Note From Our Director, Dr. Michael J. Nakkula

The SMHC program is built on the faculty’s contention that school and mental health counseling need to be better integrated in order to best serve children, youth, and their families, particularly those who present complex needs in both school and community settings. While school counselors cannot provide intensive mental health services for their vast numbers of students, they need mental health training to better understand and support their students and to make appropriate referrals for relevant services. Similarly, mental health counselors who work with school-aged children, youth, and their families need a much deeper understanding of how schools operate in order to realistically provide support for those who struggle in or with these settings. Although not all of the SMHC students have school-related interests, even practitioners who specialize in adult mental health counseling will face challenges related to the stresses associated with schooling for the children of one’s adult clients.

Our school and mental health counseling coursework and training emphasize three primary themes: social justice, diversity in its many forms, and a person- or student-centered counseling orientation.

  • Social Justice: Our social justice orientation is rooted in the recognition that youth struggling in school and people of all ages contending with mental health challenges often face societal barriers that compromise their health and well-being. As such, counselors must be prepared to address these barriers, both in and outside of schools, in order to effectively serve their clients.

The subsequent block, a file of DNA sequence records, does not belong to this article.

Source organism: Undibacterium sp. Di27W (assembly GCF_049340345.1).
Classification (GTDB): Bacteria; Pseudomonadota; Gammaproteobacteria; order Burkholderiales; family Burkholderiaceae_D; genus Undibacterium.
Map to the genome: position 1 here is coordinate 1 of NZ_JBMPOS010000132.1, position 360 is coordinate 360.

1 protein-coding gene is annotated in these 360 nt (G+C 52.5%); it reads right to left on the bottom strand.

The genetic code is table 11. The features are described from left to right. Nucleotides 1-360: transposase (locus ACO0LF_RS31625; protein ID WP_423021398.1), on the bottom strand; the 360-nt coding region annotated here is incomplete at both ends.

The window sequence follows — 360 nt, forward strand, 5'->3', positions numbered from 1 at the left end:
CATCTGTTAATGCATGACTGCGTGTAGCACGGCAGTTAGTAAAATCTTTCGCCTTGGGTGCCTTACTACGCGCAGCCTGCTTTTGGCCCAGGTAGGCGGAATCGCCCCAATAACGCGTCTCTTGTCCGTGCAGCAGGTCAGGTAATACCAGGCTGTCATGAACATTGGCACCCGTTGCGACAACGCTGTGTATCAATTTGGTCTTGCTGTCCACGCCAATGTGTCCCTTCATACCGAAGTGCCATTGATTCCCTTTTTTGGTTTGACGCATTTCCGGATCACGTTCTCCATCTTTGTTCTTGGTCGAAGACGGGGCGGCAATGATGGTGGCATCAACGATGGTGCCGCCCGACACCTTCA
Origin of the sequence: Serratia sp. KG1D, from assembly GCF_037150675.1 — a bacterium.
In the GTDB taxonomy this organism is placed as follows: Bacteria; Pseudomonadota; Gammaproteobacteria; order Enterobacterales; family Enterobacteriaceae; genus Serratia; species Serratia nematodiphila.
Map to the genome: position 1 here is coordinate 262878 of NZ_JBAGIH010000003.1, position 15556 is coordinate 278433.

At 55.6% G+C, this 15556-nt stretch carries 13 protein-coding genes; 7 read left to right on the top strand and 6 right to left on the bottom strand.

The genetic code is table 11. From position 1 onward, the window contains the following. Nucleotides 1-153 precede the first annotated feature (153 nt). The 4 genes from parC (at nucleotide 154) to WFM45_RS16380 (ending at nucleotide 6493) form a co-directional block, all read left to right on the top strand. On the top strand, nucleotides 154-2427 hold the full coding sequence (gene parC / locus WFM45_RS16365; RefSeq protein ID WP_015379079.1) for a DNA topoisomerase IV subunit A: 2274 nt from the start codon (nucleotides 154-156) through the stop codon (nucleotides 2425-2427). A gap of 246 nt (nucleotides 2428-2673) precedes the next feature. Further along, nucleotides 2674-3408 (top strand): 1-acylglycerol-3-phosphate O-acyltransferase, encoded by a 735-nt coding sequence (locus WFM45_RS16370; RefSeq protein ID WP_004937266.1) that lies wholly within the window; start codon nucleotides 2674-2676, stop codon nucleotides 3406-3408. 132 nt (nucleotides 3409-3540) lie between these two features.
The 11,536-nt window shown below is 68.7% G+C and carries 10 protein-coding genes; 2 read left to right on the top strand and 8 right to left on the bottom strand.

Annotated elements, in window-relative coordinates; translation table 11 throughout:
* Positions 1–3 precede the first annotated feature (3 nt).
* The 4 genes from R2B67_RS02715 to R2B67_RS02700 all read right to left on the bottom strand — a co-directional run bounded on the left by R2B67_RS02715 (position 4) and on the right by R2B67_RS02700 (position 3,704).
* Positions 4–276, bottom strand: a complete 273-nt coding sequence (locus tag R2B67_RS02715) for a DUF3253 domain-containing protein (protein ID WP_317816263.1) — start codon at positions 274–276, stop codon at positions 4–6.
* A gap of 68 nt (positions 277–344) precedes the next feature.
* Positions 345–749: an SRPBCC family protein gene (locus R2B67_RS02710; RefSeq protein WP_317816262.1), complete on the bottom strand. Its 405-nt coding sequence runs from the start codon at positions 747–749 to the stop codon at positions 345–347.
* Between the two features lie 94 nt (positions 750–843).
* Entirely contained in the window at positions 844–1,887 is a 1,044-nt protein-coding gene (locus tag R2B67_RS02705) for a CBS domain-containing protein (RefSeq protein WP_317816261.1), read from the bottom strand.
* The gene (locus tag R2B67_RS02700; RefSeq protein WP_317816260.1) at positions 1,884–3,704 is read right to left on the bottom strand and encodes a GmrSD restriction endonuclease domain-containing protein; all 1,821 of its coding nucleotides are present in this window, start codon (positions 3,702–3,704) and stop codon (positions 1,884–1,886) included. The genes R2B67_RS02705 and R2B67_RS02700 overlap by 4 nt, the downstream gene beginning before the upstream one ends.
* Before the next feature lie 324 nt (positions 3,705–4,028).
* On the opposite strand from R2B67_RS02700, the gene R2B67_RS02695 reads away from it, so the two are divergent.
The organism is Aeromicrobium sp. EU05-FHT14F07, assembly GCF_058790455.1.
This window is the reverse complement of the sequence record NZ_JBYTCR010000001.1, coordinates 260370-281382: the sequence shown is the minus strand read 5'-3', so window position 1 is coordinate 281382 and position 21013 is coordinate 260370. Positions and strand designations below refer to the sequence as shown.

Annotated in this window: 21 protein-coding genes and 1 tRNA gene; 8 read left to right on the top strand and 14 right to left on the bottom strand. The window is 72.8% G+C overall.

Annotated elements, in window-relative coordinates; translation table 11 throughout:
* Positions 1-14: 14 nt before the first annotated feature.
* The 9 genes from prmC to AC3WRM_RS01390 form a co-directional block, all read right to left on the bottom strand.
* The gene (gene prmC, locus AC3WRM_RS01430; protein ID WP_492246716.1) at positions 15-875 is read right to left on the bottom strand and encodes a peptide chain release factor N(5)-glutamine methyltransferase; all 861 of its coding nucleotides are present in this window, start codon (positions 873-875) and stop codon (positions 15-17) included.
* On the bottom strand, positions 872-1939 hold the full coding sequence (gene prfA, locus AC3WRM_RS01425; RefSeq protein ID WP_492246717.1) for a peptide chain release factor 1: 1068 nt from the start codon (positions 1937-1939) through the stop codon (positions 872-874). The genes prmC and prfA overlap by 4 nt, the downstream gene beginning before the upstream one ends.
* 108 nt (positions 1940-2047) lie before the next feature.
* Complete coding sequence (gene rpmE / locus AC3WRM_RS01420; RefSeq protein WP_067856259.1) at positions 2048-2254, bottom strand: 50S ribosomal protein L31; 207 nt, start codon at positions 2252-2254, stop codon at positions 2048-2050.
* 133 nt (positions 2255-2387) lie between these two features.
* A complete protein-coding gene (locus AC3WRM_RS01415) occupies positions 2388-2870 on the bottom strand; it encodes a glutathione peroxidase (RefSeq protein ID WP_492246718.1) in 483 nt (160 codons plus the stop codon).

• Diversity: Counselors must be prepared to recognize, appreciate, and work with diversity of all types in our ever more complex world. Diversity in race and ethnicity, language background, religion and spiritual beliefs, sexual orientation, and gender identity are among the complexities with which we grapple across our program.
  • Person- or Student-centered Counseling Orientation: Although our students are prepared broadly, with coursework and training experiences in the cognitive, behavioral, psychodynamic, and intercultural counseling traditions, we build from a foundation in person- or student-centered counseling. In other words, we believe in meeting students or clients where they experience the need for support, rather than where theory suggests we should begin. Person-centered work requires careful listening and deep respect for the individual’s concerns. With this as a starting point, our students are prepared to specialize further in one or more additional orientations that best fit their own preferences and views of the field. 

Michael J. Nakkula
Chair, Human Development and Quantitative Methods Division